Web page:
Sandy Barber’s Retirement Party

Barber 20th anniversary at FCCCAfter more than 22 years as the Executive Director of the Fannin County Children’s Center, Sandy Barber is retiring.  Including her prior experience at North Texas Youth Connection, Barber has worked in the nonprofit and child welfare field for more than 31 years.

The Board of Directors and staff of the Children’s Center will be hosting a Retirement Party for Barber on Wednesday, July 5.  All are welcome to join the celebration from 4:30 – 6:00 pm at the Roy Floyd Community Center at 1100 W. 5th in Bonham.

Barber’s family moved to Arlington, Texas when she was in sixth grade and she graduated from Martin High School.  Six weeks after graduating from Austin College in Sherman, Texas she married her college sweetheart, Bill Barber.  Together, they have three daughters, Jessica, Katie and Cassidy.

Barber said, “There have been LOTS of changes in the 22+ years I have been here at the Children’s Center.  Growth is definitely tops on that list.  When I started, we had 4 staff and an annual operating budget of about $145,000.  We now have 9 staff and a budget of more than $900,000.  We were located in an office space in which the rent was donated when I started.  In 2003 we purchased, renovated and moved into our current facility.  We currently have about 8 acres of land donated and we are working to raise the funds needed to build a new, larger facility.”

When Barber started, the Children’s Advocacy Center (CAC) was only about 18 months old in Fannin County and was considered a “developing center.”  Over her time at the center, mental health services were added to the CAC.  Other new services added during her tenure included the Rainbow Rooms (emergency clothing & resource closet) and child abuse prevention classes.  The CASA and CAC programs expanded and evolved over the years to keep up with the growing population in our community as well as the changing state and federal standards for CASA and CAC.  The annual Christmas and School Supply Drives also grew under her leadership thanks to generous donors.

“There have been many changes in technology too,” said Barber. “When I started, we had dial up internet, we did not have an agency website and social media was not even a thing.  Grants were submitted by mail and monthly grant billing was submitted by fax.”

“There have been LOTS of challenges along the way too,” said Barber.  “Some of those challenges have included the times we lost grants or had turnover with staff or partners.  The increasing state and federal standards from both CASA and CAC have been challenging too.  Juggling both CASA and CAC has also been part of the challenge at times.  No matter what the challenges have been, I would say I mostly worked to meet them by collaborating with our staff, board, volunteers, partners, donors and other supporters.  The nature of this work and our mission relies on a variety of folks coming together, giving and doing what they can, to make good things happen for kids from hard places.”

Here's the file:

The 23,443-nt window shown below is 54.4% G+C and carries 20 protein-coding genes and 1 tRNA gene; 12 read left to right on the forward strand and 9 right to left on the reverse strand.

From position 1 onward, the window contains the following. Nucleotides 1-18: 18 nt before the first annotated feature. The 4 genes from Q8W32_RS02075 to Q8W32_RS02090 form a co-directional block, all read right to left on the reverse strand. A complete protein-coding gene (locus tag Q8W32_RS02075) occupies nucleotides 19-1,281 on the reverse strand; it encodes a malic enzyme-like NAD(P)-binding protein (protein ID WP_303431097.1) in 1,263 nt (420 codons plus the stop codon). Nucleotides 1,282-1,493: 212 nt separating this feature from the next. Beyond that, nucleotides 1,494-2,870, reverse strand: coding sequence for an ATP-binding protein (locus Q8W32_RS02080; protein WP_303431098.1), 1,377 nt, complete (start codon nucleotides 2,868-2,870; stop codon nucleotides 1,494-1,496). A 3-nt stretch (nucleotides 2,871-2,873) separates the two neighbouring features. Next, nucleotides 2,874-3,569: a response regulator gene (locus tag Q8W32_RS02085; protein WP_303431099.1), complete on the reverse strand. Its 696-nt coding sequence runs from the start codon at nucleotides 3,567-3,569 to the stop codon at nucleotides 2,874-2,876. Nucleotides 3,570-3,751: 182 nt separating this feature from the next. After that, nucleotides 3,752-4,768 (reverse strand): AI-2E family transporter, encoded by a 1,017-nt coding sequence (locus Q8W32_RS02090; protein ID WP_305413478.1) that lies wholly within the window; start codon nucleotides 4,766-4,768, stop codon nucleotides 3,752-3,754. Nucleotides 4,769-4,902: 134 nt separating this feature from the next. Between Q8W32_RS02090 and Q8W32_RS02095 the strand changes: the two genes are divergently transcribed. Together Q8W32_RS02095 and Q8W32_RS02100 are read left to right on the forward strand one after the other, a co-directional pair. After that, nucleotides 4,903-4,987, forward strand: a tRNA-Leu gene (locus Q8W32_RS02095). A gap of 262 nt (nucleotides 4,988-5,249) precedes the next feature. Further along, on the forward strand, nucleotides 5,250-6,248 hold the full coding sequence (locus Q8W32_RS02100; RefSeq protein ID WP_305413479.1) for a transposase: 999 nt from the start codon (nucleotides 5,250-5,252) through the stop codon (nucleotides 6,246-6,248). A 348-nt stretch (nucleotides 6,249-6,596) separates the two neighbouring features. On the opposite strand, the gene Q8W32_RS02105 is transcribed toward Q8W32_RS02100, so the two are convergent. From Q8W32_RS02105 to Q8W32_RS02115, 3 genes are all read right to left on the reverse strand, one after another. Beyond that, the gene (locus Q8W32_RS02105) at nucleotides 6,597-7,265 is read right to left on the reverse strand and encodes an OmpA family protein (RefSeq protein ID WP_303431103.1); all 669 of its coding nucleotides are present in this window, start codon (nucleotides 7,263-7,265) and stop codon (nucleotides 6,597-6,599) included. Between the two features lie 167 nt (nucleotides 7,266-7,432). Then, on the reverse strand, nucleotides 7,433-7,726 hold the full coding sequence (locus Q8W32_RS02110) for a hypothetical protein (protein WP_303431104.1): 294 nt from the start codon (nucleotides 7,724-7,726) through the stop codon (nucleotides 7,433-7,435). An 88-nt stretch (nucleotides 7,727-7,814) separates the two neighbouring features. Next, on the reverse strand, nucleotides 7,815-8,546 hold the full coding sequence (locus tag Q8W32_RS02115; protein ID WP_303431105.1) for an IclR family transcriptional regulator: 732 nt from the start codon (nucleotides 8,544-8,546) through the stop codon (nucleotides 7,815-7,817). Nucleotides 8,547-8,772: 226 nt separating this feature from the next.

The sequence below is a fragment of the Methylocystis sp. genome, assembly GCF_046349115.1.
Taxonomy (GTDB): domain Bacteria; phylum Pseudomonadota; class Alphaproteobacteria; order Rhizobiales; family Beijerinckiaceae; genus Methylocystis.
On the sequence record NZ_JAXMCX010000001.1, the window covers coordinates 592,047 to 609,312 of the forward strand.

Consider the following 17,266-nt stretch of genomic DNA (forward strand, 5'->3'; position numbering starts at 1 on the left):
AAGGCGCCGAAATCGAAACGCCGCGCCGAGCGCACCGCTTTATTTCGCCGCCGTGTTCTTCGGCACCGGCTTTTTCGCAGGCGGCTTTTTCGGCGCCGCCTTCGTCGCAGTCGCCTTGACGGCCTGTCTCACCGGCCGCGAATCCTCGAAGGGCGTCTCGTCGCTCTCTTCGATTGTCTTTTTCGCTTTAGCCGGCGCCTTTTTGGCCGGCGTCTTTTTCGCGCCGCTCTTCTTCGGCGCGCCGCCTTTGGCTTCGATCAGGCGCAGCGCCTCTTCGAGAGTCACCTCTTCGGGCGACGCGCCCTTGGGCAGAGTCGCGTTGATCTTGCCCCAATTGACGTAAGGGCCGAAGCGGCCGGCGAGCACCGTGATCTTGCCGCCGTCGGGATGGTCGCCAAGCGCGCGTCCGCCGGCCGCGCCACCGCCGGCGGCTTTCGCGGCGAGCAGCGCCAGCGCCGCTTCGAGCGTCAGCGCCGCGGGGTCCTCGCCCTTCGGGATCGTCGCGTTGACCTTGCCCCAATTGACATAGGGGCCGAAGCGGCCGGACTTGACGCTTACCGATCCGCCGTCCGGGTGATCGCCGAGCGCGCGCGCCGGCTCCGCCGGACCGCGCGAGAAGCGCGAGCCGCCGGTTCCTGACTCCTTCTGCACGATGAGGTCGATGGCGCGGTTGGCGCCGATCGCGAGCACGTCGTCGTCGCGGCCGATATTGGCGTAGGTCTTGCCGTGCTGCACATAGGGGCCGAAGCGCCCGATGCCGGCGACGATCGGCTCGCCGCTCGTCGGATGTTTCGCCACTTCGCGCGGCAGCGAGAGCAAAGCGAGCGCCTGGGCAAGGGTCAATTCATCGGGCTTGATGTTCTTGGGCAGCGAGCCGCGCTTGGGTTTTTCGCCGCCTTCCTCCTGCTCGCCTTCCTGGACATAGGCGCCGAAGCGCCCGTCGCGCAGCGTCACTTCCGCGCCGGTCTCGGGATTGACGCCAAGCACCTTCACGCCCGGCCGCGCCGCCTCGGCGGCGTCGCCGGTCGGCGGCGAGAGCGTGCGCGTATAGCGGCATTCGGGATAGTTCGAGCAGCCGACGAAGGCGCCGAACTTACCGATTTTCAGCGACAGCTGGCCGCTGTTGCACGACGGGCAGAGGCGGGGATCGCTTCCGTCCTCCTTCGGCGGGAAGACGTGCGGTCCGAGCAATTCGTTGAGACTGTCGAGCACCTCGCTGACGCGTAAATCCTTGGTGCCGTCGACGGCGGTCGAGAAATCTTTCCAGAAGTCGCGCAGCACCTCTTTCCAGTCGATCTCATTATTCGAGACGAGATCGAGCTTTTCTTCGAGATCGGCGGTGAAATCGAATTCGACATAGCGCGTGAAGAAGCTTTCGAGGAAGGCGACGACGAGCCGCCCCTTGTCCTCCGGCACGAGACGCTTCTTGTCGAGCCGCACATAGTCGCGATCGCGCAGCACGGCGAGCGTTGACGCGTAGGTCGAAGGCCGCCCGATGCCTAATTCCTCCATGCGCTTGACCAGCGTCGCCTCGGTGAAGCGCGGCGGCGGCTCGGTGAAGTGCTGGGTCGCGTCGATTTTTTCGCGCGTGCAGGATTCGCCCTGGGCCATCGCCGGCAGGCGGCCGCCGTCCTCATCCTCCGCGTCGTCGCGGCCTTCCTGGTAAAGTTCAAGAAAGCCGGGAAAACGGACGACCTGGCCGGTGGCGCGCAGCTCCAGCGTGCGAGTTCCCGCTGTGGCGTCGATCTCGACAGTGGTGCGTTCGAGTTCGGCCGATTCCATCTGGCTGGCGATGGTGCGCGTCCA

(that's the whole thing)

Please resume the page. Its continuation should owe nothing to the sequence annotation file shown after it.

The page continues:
Barber said, “What I liked most about this job was definitely the difference we have made for hundreds of kids and families over the years.  I have been blessed to be able to play a small part in getting abuse to stop, healing to begin and in some cases, justice to be granted.  A close second would be the opportunity I had to help others in our community see how they too can make a difference for kids from hard places.  Whether I was inviting folks to donate, recruiting volunteers or board members, hiring and training staff or teaching folks how to recognize and respond to suspected child abuse, it was energizing to me to figure out how I can connect others to be a part of our important mission.  On the other hand, the thing I liked least was firing people.  No matter how deserved it was, I have never liked doing it.”

When asked what she would miss most, Barber said, “The people.  I will miss seeing kids skip down the hallway to go to their counseling sessions and the parties we had when kids got to go home or get adopted.  I will miss working closely with the dedicated staff, volunteers, partners, donors and board members too.”

Barber has been honored with many awards over the years.  In 2019, she won the Athena Leadership Award, which honors women in leadership and the Angels in Adoption Award, which included a trip to Washington DC.  Texoma Council of Governments named her the Regional Citizen of the Year in 2015 and the Bonham Chamber named her the Citizen of the Year in 2021.

In 2011, she won the Texas CASA Go Give Award.  “This was extra special to me because it recognized me for being a support and inspiration to my fellow CASA Executive Directors from across the state,” said Barber.  Bonham ISD has also named her a “Friend of Education” three different times over the years, including this year.

Barber served terms on the boards of Texas CASA, Children’s Advocacy Centers of Texas as well as many local organizations.  She was recently recognized for serving twenty years on the Criminal Justice Advisory Committee at the Texoma Council of Governments.

“It has truly been my honor and blessing to do this work for more than two decades,” said Barber.  “Now it is time for me to hand the baton on to the next leader.  I am really excited that Kim Skidmore has come back to the center to become our next leader.  I am confident the center will be in good hands with her.”


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